#advice #relationships RELATIONSHIPS

Why To Never Expect Happiness From The Person Responsible For Our Sadness.

“You cannot heal a person who keeps using their pain as an excuse to hurt you.”

– Classy Quotes

Did you know that feelings suchlike rejection, abandonment, or heartache are like the modern-day equivalents to physical pain? That’s right – the brain recognises these emotions as ‘danger!’. At one time, in the Stone Age, when our brain would detect danger, it would send signals to help protect us from such harm, only this coping mechanism is outdated by thousands of years. The brain may not process physical and emotional pain in the very same way, though now, we exert these characteristics to proactively deal with our emotions.

Pain can change perspectives, and no matter the circumstance, perspective always overrides it. If we are mistreated our perspective can turn sour. And it’s sad, but insecurity within a relationship often drives people apart with bitterness.

Here’s my perspective: We cannot expect those who we blame for our suffering to suddenly qualify to heal us. If two people are mismatched to their way of thinking, it becomes difficult to symphasise with them and make basic compromises, thereby growing further and further apart and developing resentment.

Being co-dependent is a trauma response.

When a person causes us harm or distress, we search for recovery in them because we feel as though they hold the answers to our healing, whereas the other person feels responsible for our pain.

The thing is: people are allowed to make mistakes without being held accountable forever. What’s annoying is that bitterness stays dormant until there is a solution to the problem, but because of the resentment we feel, we remind this person of the mistakes they made, over and over, until it becomes nothing but an unhealthy rumination.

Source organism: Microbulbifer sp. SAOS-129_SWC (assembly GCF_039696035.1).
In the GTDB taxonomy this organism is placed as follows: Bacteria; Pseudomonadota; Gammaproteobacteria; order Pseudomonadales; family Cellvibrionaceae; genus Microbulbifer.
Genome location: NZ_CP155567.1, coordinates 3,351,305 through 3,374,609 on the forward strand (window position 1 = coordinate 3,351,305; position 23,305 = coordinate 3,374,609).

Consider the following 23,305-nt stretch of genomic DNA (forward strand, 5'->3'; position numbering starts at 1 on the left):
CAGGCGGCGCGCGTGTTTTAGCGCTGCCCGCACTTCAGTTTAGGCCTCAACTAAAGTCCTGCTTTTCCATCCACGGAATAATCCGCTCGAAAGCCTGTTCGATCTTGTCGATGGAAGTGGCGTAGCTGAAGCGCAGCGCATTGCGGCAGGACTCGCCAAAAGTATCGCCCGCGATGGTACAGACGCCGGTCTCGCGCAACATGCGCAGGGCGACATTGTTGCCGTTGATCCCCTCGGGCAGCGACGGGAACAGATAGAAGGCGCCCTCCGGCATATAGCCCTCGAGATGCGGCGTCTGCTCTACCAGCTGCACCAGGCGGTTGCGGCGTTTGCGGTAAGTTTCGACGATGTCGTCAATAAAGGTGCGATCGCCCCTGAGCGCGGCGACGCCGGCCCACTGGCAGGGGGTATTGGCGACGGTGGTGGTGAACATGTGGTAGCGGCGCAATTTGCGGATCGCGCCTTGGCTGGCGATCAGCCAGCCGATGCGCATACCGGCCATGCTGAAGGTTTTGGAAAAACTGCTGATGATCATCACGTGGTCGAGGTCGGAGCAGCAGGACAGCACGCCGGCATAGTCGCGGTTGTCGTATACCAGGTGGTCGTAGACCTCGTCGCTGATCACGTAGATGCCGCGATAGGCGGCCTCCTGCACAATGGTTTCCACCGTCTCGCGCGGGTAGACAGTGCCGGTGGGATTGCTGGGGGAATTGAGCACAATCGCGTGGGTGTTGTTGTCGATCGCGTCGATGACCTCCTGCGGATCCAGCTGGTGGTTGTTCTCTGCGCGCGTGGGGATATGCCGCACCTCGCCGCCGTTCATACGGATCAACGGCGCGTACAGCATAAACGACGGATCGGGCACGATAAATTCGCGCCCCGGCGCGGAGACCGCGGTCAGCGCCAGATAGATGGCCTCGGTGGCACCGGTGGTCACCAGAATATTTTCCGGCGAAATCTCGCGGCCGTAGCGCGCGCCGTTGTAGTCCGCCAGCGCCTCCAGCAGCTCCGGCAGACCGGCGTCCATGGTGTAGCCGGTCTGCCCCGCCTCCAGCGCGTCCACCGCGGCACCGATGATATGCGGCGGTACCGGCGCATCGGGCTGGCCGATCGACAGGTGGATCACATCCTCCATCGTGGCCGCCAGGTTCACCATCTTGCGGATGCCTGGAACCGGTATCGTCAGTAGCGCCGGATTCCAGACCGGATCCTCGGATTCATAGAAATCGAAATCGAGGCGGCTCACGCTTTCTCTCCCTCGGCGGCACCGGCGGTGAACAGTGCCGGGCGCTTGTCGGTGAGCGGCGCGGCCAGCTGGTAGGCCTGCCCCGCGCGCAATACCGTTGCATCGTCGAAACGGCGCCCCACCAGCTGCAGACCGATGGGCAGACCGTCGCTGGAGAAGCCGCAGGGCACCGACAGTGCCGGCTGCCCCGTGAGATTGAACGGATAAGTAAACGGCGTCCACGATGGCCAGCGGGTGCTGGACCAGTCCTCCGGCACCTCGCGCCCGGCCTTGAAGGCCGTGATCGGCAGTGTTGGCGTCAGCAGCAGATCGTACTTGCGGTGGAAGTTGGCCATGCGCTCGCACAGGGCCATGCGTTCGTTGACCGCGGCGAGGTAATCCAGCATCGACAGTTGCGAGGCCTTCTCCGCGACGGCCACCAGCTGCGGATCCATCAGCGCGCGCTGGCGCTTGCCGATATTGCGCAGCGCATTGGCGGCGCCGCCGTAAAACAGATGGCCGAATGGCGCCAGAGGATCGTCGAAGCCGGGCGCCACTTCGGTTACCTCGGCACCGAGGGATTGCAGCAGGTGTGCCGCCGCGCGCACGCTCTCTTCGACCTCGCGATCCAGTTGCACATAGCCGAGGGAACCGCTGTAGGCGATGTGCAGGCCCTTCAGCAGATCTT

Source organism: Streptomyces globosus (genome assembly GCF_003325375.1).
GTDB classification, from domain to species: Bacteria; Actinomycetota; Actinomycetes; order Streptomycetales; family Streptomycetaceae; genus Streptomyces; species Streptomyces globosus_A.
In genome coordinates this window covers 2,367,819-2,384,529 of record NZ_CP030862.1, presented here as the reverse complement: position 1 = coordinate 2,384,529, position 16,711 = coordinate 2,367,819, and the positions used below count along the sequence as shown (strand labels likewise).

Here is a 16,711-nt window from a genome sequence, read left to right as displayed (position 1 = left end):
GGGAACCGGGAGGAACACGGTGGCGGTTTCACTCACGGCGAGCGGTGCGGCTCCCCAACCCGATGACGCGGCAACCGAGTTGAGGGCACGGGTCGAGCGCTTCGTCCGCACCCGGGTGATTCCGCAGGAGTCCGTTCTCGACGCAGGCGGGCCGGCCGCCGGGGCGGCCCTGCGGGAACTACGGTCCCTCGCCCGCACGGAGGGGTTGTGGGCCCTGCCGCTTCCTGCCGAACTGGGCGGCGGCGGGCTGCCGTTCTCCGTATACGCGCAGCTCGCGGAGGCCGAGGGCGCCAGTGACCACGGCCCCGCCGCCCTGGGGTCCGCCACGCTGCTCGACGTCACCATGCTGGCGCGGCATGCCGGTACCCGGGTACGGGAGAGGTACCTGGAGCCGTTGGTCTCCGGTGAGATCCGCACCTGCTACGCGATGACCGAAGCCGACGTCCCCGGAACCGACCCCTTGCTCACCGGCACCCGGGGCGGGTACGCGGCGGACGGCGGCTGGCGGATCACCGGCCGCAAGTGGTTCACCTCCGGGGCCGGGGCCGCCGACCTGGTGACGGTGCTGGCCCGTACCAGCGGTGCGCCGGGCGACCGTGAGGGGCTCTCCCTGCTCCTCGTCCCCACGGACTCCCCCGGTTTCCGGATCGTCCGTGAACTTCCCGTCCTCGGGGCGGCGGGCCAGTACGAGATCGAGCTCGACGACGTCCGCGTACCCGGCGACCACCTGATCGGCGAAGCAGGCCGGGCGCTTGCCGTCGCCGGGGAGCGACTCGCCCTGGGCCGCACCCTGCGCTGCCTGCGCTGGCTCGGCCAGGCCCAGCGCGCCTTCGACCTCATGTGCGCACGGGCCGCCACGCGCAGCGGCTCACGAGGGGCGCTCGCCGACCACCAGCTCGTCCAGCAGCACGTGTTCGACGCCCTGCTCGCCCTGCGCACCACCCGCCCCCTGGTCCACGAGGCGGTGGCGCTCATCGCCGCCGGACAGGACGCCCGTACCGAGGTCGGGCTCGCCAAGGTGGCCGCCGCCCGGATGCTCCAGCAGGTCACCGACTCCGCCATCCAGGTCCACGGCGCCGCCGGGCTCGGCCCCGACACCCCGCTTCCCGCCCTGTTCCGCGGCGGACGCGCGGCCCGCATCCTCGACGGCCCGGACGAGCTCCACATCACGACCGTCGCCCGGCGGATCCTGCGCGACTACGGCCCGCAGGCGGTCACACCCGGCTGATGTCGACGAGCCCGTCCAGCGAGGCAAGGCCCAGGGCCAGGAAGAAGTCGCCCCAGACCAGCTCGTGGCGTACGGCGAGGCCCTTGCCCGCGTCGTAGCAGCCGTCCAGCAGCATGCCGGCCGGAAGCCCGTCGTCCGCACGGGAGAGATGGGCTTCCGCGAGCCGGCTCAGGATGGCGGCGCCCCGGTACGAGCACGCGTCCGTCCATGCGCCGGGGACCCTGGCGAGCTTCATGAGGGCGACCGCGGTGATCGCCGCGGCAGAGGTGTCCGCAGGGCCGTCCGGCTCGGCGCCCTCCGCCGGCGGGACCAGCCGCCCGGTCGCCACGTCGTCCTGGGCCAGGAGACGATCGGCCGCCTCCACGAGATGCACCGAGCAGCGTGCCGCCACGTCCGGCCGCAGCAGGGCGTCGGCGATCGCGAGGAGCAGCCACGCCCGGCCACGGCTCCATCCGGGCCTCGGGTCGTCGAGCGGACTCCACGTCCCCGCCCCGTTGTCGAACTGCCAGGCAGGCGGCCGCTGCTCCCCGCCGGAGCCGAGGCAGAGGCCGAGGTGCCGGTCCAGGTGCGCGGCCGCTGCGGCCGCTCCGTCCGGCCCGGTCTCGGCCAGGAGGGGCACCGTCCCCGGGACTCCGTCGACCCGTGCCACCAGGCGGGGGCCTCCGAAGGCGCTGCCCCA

People grow and evolve all the time; they do not want to be defined by a perception that we have of them that they don’t even fit anymore, and as part of their boundaries rather than an offense, they have a right to self-forgiveness. We cannot make someone relive their mistakes over and over as punishment, and then expect a positive change.

Projecting our feelings onto others to control or manipulate.

We cannot use someone’s acknowledgement of their mistakes and weaponise it against them without this inflicting more pain onto others and ourselves, but this illogically corruptive coping mechanism is often an impulsive spur of the moment response thereby discomforting to accept true incompatibly.

Trying to control somebody who isn’t compatible to us.

Sometimes it is only unspoken expectations, incompatibilities, and conflict of opinions that make us insecure within a co-dependent relationship rather than inherent worth.

The elements that ignite inherent worth do not mean we should expect someone to modify their persona to match ours when they are simply incompatible to us. Trying to control somebody who we are not compatible with is an unhealthy example of independent healing.

We also cannot define someone by their mistakes when we don’t share the same outlooks or mentalities, nor can we justify our controlling behaviours with all the things that they did to us, to manipulate them into doing what’s best for us and not them.

Looking for happiness in the same place it got lost.

When we depend on others for happiness we are wholly relying that they do not make selfish decisions that inevitably make us sad. And it is by depending on someone else to make us happy, that our sadness depends on the behaviours of someone else.

I no longer want somebody else to be able to control what makes me happy and what makes me sad – neither project my grief onto someone else to modify somebody’s true reaction. I do not want to manufacturer any feelings that were never a natural inheritance.

Don’t become a watered-down version of yourself to hinder upsetting people.

By settling for a life full of What If’s, we discard our own long-term contentment and fail our true selves. If by avoiding situations that acquire the approval from someone else, then we need to be prepared for a lifetime full of disappointment and malcontentment. It is through discomfort that we master comfort, and if we fear change we will always remain in the same place.

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